click on the image to enlarge

          David Crowell of King’s Mills is a Major in the First Regiment Militia of Maine. ( Maine Militia Volunteer Belt Buckle)


 

         

        The brethren first met together in the capacity of a yearly meeting with the First Baptist Church of Whitefield, August 25, 1830. Among those present were: Elder Joseph Bailey, Enoch A. Glidden, John Potter, Levi Moody, and William Peasley, from the Whitefield Church; Elder Asa Wilber and Elijah Hammond, from the church in Sidney; and Elder Joseph Macomber, Deacon Oliver Fuller, and brother Uriah Capen, from the Jay Church. 75
 

1830-40- Famine in Ireland contributed more to the continual flow of Irish immigrants into New England and the Whitefield area. Earlier immigrants were from the south-east section of Ireland and were seekers of opportunities in the New World.

1831 -Clara Barton famed Civil War nurse spends summers in S. Windsor- visits friends in Whitefield.

Whitefield’s, Jonathan Young Scammon entered law office of Hon. John Otis of Hallowell, after spending a year at Waterville College (Colby College). 36

1832- 9 saw mills and 4 grist mills on the Sheepscot in Whitefield town.

         North Whitefield Baptist church organized. 6 Rev. William Poole was pastoral supply for 10 years. Elder Sylvanus Warren was a later pastor.

          1,200 parishioners at Saint Denis 11

          * First horse-drawn trolleys in New York. 7

1833- The bricks to build the new Saint Denis are handmade in the churchyard. 28

         Simon Jones Murphy leaves his grandfathers home on Jones’s Hill on Hilton Road with his cousin and walks to Bangor where he worked in a sawmill for $7 ($161.89 in 2005 dollars) a month. Little did he know that over seventy years later his labors would result in the building of the tallest skyscraper in the world outside of New York in downtown Detroit.

1834- Catastrophic fire destroys the entire mill complex and Captain King’s home at the "Great Falls" in King’s Mills. A public notice was placed in the ZIONS ADVOCATE Christian Magazine Nov. 24 to notify about the loss and plea for aid in the $5000 ($11,3387 in 2005 dollars) loss in the “Great Fire” at King’s Mills.

         John Field signed a pew rental agreement (at St. Denis), promising to pay $4 a year for his family's pew. Thomas Field dedicated a stained glass window at the church that is still there. 92

            Whitefield Second Baptist Church- (MF); 1834-1884 90

         Rev Dennis Ryan sells, to the town for $10 ($220.36 in 2005dollars), via a quit claim deed, 2,500 sq. ft of land just west of the church yard for use as a cattle pound by Whitefield residences. 11 The remains of this ancient stone pound can still be seen today barely protruding from beneath the roadbed of Gardiner Road (Rt 126) just past the St. Denis churchyard.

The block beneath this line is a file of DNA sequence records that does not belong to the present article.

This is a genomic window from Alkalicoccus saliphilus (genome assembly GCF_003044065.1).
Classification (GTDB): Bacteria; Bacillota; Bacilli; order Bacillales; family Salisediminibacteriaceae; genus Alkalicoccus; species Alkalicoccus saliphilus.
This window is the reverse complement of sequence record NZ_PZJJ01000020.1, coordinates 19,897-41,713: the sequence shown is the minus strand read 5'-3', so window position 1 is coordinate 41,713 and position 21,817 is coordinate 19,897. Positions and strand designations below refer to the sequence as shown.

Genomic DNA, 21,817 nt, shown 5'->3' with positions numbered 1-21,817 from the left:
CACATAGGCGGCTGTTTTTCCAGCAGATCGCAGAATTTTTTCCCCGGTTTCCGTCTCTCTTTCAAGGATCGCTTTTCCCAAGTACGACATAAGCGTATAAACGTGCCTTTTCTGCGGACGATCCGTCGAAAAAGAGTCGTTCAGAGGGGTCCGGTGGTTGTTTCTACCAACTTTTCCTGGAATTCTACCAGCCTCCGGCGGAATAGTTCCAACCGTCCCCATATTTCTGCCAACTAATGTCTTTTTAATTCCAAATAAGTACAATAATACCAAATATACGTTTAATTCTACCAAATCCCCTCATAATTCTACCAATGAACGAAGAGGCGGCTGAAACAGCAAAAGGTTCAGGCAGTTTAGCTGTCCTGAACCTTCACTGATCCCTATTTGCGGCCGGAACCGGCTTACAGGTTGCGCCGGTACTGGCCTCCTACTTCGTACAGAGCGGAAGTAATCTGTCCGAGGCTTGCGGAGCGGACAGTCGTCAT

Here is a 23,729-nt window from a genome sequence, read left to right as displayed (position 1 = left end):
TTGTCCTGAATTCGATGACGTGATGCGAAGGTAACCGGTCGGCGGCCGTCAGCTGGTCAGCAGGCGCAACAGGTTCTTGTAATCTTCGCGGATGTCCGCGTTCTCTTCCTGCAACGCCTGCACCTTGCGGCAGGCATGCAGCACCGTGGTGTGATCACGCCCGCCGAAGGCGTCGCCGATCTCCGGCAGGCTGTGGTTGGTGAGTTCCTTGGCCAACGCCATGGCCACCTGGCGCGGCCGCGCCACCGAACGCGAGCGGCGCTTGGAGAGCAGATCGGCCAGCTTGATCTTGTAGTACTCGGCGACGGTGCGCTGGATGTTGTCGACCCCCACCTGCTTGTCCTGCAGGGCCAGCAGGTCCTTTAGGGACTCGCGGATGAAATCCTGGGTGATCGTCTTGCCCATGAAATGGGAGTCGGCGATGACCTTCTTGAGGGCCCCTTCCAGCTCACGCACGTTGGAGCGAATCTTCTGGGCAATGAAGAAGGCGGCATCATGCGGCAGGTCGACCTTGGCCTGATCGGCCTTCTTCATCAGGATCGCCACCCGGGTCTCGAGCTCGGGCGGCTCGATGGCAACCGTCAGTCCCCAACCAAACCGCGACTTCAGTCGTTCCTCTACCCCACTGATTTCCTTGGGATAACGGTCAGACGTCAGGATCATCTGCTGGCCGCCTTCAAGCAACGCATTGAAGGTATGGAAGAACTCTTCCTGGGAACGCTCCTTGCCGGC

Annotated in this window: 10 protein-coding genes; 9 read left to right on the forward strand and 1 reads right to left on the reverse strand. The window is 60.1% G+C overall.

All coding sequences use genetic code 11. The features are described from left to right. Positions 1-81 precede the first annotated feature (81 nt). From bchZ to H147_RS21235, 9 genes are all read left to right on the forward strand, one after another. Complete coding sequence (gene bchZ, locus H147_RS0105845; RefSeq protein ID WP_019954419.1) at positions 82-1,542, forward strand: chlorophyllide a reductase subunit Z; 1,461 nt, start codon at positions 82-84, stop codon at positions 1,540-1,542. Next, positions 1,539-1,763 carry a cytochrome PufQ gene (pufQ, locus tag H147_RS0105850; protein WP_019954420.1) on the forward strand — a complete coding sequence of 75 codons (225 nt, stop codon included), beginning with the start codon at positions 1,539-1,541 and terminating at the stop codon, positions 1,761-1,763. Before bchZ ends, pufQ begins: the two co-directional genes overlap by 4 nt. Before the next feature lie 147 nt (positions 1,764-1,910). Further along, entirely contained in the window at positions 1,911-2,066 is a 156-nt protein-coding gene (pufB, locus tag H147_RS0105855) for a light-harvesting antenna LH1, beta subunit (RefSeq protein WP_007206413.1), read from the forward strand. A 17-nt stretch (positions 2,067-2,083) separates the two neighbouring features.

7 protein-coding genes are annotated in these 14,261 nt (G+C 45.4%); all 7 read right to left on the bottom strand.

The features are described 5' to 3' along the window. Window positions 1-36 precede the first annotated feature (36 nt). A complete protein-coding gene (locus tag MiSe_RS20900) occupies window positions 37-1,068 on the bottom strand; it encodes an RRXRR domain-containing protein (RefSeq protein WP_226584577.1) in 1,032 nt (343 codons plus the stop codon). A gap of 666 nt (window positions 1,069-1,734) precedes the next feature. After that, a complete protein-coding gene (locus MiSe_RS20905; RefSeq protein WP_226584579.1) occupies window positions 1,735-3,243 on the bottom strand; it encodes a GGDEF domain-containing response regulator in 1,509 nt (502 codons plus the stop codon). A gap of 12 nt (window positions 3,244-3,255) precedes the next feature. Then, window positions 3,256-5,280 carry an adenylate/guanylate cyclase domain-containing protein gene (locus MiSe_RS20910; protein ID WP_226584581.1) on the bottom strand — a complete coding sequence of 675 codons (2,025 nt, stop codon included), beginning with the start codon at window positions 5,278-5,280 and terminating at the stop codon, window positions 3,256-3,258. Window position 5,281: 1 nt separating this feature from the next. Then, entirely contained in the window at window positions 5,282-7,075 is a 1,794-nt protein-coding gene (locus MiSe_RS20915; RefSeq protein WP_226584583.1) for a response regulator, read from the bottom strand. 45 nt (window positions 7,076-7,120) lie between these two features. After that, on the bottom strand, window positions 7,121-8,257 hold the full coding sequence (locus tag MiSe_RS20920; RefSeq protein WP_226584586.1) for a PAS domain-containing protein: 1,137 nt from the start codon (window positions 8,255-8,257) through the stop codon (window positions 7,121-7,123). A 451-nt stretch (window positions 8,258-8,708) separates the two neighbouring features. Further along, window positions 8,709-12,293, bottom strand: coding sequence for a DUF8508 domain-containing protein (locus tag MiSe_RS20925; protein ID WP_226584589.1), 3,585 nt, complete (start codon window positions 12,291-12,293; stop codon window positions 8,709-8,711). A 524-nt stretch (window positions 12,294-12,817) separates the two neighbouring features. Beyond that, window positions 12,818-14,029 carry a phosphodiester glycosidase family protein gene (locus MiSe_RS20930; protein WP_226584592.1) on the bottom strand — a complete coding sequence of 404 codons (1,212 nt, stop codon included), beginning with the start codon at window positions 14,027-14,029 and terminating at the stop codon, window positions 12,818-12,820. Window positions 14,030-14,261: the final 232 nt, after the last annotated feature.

* Indian Territory set apart exclusively for Indians.....Dept. of Indian affairs organized. 5

1835- The Legislature and Governor requests that President Andrew Jackson appoint a surveyor to find the best rail route from Maine’s Ice free ports to the ice locked city of Quebec. The resulting survey chose its origins as Wiscasset and running north, smack through Whitefield following the beautiful Sheepscot River Valley to Turner’s Mills ( later Turner’s Corner and later still, North Whitefield.). This route was to remain in peoples minds for many years . 4

         Saint Mary’s Church is organized in Augusta as a mission of St. Denis, saving Catholics there the long trip to celebrate Mass at St. Denis in Whitefield.

          MONDAY, December 28, 1835.
Mr. Ruggles presented petitions from the citizens of Augusta and Thomaston, Maine, severally praying for a mail stage route from Augusta, through Whitefield, Jefferson, and Warren, to Thomaston
67

         Jonathan Young Scammon arrives in Chicago (population is 1500, at the end of that year it is 3,265.) hailing from Whitefield to seek his fortune in this frontier town. (see 1890 note). He is admitted to the Illinois bar this same year. 36

1836- In the case of Inhabitants of Whitefield vs. Sewall Longfellow & als. Longfellow received an “action of debt on a bond ……to pay the laying in charges of one Mary Jenny pregnant with an illegitimate child and to pay the bills accrue for the necessary support of the child, until it should be three years old.” This case from the Court of Common Pleas dealt with the question: “ If a man execute a bond for fear of unlawful imprisonment, he may avoid it on the grounds of duress.” …a verdict was returned against the defendants …The counsel for the defendants excepted both to the instructions given and to the refusal of the judge to give the instructions requested… Pp 146-149 May term